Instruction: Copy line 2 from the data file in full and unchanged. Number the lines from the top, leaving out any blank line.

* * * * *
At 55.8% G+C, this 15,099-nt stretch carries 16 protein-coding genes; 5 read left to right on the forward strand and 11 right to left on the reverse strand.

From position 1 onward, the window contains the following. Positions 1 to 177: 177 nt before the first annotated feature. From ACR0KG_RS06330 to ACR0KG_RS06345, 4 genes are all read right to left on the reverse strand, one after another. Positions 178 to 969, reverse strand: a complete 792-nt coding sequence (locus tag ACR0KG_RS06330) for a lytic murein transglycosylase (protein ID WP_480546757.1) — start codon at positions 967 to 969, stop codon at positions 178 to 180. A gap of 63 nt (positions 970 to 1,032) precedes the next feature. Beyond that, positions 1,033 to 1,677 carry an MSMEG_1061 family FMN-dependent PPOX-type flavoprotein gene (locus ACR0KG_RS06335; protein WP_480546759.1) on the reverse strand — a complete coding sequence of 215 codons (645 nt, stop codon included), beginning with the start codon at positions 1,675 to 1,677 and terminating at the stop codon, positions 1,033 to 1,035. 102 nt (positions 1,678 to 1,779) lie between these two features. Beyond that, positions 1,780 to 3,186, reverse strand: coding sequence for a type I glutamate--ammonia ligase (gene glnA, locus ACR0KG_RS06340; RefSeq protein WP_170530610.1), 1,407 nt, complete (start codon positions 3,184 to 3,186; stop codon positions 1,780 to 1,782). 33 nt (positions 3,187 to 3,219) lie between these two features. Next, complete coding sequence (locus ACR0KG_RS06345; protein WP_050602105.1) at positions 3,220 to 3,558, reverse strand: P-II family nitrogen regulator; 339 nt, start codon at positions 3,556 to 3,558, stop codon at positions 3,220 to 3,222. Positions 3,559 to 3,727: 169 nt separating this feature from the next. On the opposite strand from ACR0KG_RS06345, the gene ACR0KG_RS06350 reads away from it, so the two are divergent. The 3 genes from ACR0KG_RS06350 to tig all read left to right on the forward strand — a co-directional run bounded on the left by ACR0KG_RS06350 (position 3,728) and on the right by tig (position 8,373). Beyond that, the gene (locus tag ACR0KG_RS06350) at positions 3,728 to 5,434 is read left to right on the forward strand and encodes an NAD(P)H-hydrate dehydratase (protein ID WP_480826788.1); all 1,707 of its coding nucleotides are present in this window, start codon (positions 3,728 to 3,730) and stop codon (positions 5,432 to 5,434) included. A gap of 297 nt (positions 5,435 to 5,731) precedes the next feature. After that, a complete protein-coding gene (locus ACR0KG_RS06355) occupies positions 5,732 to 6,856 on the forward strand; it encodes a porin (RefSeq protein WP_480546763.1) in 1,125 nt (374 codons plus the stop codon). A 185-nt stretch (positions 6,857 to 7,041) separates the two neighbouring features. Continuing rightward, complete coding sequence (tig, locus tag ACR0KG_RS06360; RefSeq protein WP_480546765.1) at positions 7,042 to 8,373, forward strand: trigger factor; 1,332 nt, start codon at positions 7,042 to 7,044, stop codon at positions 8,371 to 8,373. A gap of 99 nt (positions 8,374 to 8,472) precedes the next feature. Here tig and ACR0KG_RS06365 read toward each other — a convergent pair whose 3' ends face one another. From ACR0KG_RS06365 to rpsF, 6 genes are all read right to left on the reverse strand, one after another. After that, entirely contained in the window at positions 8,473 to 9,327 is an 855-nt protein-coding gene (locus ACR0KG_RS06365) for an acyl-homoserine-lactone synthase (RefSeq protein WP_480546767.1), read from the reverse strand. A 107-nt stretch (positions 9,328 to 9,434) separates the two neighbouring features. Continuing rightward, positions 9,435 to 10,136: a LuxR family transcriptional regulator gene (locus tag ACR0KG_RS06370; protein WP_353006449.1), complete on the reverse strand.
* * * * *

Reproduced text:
From position 1 onward, the window contains the following. Positions 1 to 177: 177 nt before the first annotated feature. From ACR0KG_RS06330 to ACR0KG_RS06345, 4 genes are all read right to left on the reverse strand, one after another. Positions 178 to 969, reverse strand: a complete 792-nt coding sequence (locus tag ACR0KG_RS06330) for a lytic murein transglycosylase (protein ID WP_480546757.1) — start codon at positions 967 to 969, stop codon at positions 178 to 180. A gap of 63 nt (positions 970 to 1,032) precedes the next feature. Beyond that, positions 1,033 to 1,677 carry an MSMEG_1061 family FMN-dependent PPOX-type flavoprotein gene (locus ACR0KG_RS06335; protein WP_480546759.1) on the reverse strand — a complete coding sequence of 215 codons (645 nt, stop codon included), beginning with the start codon at positions 1,675 to 1,677 and terminating at the stop codon, positions 1,033 to 1,035. 102 nt (positions 1,678 to 1,779) lie between these two features. Beyond that, positions 1,780 to 3,186, reverse strand: coding sequence for a type I glutamate--ammonia ligase (gene glnA, locus ACR0KG_RS06340; RefSeq protein WP_170530610.1), 1,407 nt, complete (start codon positions 3,184 to 3,186; stop codon positions 1,780 to 1,782). 33 nt (positions 3,187 to 3,219) lie between these two features. Next, complete coding sequence (locus ACR0KG_RS06345; protein WP_050602105.1) at positions 3,220 to 3,558, reverse strand: P-II family nitrogen regulator; 339 nt, start codon at positions 3,556 to 3,558, stop codon at positions 3,220 to 3,222. Positions 3,559 to 3,727: 169 nt separating this feature from the next. On the opposite strand from ACR0KG_RS06345, the gene ACR0KG_RS06350 reads away from it, so the two are divergent. The 3 genes from ACR0KG_RS06350 to tig all read left to right on the forward strand — a co-directional run bounded on the left by ACR0KG_RS06350 (position 3,728) and on the right by tig (position 8,373). Beyond that, the gene (locus tag ACR0KG_RS06350) at positions 3,728 to 5,434 is read left to right on the forward strand and encodes an NAD(P)H-hydrate dehydratase (protein ID WP_480826788.1); all 1,707 of its coding nucleotides are present in this window, start codon (positions 3,728 to 3,730) and stop codon (positions 5,432 to 5,434) included. A gap of 297 nt (positions 5,435 to 5,731) precedes the next feature. After that, a complete protein-coding gene (locus ACR0KG_RS06355) occupies positions 5,732 to 6,856 on the forward strand; it encodes a porin (RefSeq protein WP_480546763.1) in 1,125 nt (374 codons plus the stop codon). A 185-nt stretch (positions 6,857 to 7,041) separates the two neighbouring features. Continuing rightward, complete coding sequence (tig, locus tag ACR0KG_RS06360; RefSeq protein WP_480546765.1) at positions 7,042 to 8,373, forward strand: trigger factor; 1,332 nt, start codon at positions 7,042 to 7,044, stop codon at positions 8,371 to 8,373. A gap of 99 nt (positions 8,374 to 8,472) precedes the next feature. Here tig and ACR0KG_RS06365 read toward each other — a convergent pair whose 3' ends face one another. From ACR0KG_RS06365 to rpsF, 6 genes are all read right to left on the reverse strand, one after another. After that, entirely contained in the window at positions 8,473 to 9,327 is an 855-nt protein-coding gene (locus ACR0KG_RS06365) for an acyl-homoserine-lactone synthase (RefSeq protein WP_480546767.1), read from the reverse strand. A 107-nt stretch (positions 9,328 to 9,434) separates the two neighbouring features. Continuing rightward, positions 9,435 to 10,136: a LuxR family transcriptional regulator gene (locus tag ACR0KG_RS06370; protein WP_353006449.1), complete on the reverse strand.